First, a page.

December 27, 2009

Since the dawn of self-reflection, I have been an inert gas,
Other atoms’ interactions mocking me, as I flew past.
Every time I saw two bonding, I would quickly look away,
My full outer shell reminding, solitude is here to stay.

Looking at those lucky ions, never did I see the facts,
Never did I grasp the science, one who gives, and one who takes.
Can the atoms both be merry if their dipole is so charged?
Or do their nuclei carry hearts that shattered into shards?

I have circled a few atoms, now that I can speak their tongue:
Those with brains looked unimpressive; those with good looks sounded dumb.
Those with both were cold and distant, their electrons long since shared,
Atoms much stronger than this one waiting for their chance with her.

Now you beckon me with riddles, and all of this is so new —
Our polarity is brittle, and I don’t know what to do.
But regardless of what happens, Heisenberg remains unkind:
One of two forever present: thirst of flesh, and thirst of mind.

Meaning by Surprise

August 2, 2009

I think people are color-blind in the morning. When I wake up and look out the window, I can’t tell if the sky is blue or gray. Likewise, I can’t tell which way this day is going to take me. And sometimes a bit of grogginess is all it takes for a thought to take me by surprise. Read the rest of this entry »

Today’s Random Firefox Trick…

May 22, 2009

… you can select non-contiguous regions of text by holding Ctrl while selecting with the mouse! (If you have a table, it will select a rectangle instead.)

Paper Towns

January 9, 2009

papertowns-rightJohn Green’s latest and greatest novel. After an inspiring debut and a less relatable second novel, Paper Towns was a very pleasant surprise. It is definitely the best young adult book I’ve read this year; and it will be interesting to see if another will take its place as the year unfolds.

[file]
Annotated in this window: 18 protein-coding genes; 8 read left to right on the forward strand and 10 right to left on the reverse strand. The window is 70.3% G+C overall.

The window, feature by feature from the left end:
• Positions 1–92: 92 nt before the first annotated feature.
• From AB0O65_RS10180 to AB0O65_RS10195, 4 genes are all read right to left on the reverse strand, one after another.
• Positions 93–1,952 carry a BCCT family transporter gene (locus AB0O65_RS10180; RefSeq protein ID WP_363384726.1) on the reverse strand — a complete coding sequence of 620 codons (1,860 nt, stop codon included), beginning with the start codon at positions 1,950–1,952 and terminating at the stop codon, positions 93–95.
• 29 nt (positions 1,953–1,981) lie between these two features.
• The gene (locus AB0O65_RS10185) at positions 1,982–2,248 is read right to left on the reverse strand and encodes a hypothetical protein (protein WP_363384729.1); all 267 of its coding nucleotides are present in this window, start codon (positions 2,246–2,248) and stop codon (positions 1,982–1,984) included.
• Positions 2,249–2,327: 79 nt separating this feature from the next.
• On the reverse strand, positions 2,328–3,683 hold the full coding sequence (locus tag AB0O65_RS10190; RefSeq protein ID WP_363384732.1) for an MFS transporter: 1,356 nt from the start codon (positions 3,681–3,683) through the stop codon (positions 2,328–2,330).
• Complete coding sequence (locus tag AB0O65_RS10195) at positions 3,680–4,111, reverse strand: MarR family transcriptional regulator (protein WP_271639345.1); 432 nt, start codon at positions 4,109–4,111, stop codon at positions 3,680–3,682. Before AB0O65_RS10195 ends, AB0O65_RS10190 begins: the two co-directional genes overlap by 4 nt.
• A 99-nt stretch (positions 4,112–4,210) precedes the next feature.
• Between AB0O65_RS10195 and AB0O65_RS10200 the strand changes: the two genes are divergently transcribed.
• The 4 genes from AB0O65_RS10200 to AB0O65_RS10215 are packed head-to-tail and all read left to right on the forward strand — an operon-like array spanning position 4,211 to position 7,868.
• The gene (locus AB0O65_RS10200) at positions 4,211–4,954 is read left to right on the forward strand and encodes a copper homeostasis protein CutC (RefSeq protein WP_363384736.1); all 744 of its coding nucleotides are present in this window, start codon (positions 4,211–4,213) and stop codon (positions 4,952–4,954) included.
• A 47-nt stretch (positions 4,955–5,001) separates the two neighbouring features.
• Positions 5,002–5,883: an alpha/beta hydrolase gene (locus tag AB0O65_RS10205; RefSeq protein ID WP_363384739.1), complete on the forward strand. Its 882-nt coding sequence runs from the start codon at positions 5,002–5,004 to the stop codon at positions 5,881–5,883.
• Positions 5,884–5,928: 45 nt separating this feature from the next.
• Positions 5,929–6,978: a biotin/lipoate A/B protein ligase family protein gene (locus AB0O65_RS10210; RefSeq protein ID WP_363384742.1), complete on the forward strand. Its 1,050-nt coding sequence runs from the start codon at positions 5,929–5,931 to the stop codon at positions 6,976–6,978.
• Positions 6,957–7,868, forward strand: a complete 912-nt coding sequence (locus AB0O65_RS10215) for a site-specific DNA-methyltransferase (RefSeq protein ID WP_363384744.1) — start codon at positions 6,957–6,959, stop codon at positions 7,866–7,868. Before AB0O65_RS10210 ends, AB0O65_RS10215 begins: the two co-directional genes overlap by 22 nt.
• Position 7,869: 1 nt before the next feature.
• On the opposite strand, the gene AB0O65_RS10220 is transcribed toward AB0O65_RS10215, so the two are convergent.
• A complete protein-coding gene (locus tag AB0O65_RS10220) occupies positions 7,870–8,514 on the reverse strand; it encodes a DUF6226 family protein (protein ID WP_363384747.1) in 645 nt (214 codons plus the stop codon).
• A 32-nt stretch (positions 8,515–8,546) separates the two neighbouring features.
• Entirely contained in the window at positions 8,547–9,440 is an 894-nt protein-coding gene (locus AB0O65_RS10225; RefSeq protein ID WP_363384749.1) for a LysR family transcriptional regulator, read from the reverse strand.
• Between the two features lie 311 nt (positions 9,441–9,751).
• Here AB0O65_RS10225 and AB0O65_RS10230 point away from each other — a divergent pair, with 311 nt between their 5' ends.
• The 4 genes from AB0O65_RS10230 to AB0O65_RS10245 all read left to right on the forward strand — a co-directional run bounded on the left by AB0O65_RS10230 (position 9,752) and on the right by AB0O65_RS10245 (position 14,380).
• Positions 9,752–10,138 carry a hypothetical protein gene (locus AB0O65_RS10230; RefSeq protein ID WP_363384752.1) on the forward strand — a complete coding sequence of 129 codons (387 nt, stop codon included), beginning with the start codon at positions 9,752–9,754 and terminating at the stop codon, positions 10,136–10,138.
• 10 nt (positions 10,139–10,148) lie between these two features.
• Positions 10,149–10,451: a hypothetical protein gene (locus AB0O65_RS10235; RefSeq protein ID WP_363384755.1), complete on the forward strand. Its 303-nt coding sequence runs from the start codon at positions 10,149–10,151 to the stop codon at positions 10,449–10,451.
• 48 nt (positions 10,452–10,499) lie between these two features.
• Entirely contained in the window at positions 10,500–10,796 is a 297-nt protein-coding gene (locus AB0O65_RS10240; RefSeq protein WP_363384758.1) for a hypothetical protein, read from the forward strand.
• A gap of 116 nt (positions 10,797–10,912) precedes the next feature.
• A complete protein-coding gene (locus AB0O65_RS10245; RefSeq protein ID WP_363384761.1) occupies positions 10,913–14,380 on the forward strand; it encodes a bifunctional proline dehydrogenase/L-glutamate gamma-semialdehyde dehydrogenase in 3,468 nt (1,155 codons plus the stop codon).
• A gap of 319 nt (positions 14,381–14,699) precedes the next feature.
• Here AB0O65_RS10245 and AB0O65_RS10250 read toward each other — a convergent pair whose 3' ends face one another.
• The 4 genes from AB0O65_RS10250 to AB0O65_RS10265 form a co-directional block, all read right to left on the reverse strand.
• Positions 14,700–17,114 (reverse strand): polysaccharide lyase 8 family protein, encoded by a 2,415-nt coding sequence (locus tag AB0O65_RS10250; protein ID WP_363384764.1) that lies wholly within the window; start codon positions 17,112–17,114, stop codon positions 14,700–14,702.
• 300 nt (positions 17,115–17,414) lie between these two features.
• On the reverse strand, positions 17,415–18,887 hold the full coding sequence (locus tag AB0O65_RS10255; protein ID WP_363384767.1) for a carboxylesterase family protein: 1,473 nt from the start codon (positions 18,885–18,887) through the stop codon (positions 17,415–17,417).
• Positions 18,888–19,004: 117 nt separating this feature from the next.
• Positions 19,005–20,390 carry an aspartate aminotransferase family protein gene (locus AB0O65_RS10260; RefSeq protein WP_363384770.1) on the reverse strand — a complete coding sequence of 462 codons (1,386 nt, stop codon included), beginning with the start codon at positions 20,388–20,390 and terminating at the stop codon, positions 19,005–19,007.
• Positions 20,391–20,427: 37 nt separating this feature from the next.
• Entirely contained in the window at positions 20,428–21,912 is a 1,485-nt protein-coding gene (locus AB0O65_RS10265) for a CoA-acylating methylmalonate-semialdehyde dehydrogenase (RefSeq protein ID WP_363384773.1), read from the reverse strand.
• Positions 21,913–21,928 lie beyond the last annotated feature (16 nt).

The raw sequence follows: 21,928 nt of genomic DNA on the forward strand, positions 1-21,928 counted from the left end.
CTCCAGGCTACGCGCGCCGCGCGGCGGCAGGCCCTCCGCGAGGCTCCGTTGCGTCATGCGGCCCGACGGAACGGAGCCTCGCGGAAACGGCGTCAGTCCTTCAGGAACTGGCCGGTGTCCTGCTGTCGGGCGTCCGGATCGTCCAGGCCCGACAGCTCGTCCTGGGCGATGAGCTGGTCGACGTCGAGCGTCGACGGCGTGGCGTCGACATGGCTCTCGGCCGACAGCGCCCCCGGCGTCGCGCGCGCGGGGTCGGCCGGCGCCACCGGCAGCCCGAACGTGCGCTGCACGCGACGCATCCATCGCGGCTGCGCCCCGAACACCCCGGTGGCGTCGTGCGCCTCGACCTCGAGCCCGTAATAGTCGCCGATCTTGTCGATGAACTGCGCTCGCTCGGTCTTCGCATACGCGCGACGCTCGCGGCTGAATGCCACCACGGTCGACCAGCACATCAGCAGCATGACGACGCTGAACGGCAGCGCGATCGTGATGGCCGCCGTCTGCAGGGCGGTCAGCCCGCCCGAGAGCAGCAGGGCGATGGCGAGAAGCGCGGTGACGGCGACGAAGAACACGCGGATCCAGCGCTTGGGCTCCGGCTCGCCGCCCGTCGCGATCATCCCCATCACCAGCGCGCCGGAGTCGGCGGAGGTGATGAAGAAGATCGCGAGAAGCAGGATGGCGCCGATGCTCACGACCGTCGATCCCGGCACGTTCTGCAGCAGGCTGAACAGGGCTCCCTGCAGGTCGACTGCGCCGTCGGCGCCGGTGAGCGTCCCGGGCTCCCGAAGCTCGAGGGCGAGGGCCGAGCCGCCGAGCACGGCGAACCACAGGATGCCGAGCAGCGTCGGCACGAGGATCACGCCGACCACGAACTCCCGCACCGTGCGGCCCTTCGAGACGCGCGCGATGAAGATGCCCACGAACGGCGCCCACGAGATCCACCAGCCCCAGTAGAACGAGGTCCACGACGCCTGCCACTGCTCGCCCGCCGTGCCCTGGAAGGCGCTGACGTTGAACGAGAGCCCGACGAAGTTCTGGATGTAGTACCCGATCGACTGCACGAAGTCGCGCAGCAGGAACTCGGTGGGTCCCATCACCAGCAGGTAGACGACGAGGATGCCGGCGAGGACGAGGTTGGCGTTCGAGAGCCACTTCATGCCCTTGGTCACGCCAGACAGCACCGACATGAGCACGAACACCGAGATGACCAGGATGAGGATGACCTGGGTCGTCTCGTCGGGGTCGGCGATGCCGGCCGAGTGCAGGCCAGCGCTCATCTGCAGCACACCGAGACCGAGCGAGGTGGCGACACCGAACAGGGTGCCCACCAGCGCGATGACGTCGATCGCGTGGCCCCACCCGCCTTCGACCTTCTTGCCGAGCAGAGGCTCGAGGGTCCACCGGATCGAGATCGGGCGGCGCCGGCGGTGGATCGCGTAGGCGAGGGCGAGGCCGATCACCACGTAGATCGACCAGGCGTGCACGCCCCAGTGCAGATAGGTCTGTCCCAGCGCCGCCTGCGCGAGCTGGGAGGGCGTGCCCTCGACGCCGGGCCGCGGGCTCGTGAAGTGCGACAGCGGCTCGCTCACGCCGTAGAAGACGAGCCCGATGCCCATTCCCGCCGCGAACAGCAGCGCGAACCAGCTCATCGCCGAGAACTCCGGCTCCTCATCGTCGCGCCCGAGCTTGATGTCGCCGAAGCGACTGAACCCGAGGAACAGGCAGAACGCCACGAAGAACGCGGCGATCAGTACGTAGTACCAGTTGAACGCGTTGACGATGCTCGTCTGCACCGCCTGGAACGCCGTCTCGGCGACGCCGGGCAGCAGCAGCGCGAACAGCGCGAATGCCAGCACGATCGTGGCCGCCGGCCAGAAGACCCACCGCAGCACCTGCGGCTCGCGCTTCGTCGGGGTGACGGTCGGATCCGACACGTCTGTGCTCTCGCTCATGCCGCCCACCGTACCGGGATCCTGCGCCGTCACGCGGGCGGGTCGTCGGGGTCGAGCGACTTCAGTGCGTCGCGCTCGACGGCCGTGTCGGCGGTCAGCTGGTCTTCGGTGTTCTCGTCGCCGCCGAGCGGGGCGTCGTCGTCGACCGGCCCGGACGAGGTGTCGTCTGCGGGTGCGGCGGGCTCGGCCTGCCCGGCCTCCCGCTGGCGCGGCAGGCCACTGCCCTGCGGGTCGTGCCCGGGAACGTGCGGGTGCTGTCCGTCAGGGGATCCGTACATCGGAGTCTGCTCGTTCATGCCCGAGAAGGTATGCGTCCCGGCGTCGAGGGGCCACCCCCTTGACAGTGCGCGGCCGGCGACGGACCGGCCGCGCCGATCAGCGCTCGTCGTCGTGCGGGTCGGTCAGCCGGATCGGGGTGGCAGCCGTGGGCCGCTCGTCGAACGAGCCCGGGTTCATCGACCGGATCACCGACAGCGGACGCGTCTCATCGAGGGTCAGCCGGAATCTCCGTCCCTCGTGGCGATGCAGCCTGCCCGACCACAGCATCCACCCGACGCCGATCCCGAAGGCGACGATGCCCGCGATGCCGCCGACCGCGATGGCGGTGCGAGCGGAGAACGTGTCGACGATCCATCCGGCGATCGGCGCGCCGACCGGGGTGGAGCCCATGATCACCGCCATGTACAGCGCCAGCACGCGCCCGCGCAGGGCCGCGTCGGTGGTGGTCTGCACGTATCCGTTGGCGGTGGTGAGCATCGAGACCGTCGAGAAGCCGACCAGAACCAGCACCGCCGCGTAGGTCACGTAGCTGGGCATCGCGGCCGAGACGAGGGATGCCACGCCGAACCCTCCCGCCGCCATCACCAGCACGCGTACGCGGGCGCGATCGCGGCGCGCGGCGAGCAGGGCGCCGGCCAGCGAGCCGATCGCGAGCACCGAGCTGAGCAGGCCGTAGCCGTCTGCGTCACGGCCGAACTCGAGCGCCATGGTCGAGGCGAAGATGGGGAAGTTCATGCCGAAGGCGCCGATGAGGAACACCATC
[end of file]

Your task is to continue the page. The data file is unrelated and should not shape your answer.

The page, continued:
In the first part, the book takes us on a dizzying to-do list of adventures (I tend to like novels that contain lists). It promises to be a page-turner with tons of fun and no  deep moral. But the second part makes a character disappear, veering away from such a prediction completely. There is a lot of meditation on understanding other people, and in particular, on misimagining others by seeing them as idea[l]s.

The hunt for clues left by the missing person continues almost until the end, making this another novel for whose answer-in-the-lack-of-answers ending I feared. Although the characters do finally reunite, the message Green sends out is not one that inspires comfort. Basically, he puts Maugham’s tower of brass into words intelligible to the impatient Google generation. True and complete understanding between people is impossible; you cannot be someone else.

The novel ends with a brilliant metaphor about human suffering and understanding.

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Dear Loneliness

September 25, 2008

Underwater, day 31

Dear Loneliness,

I hope my missive finds you in good health. I regret I cannot convey this to you face to face; I hope you are not offended.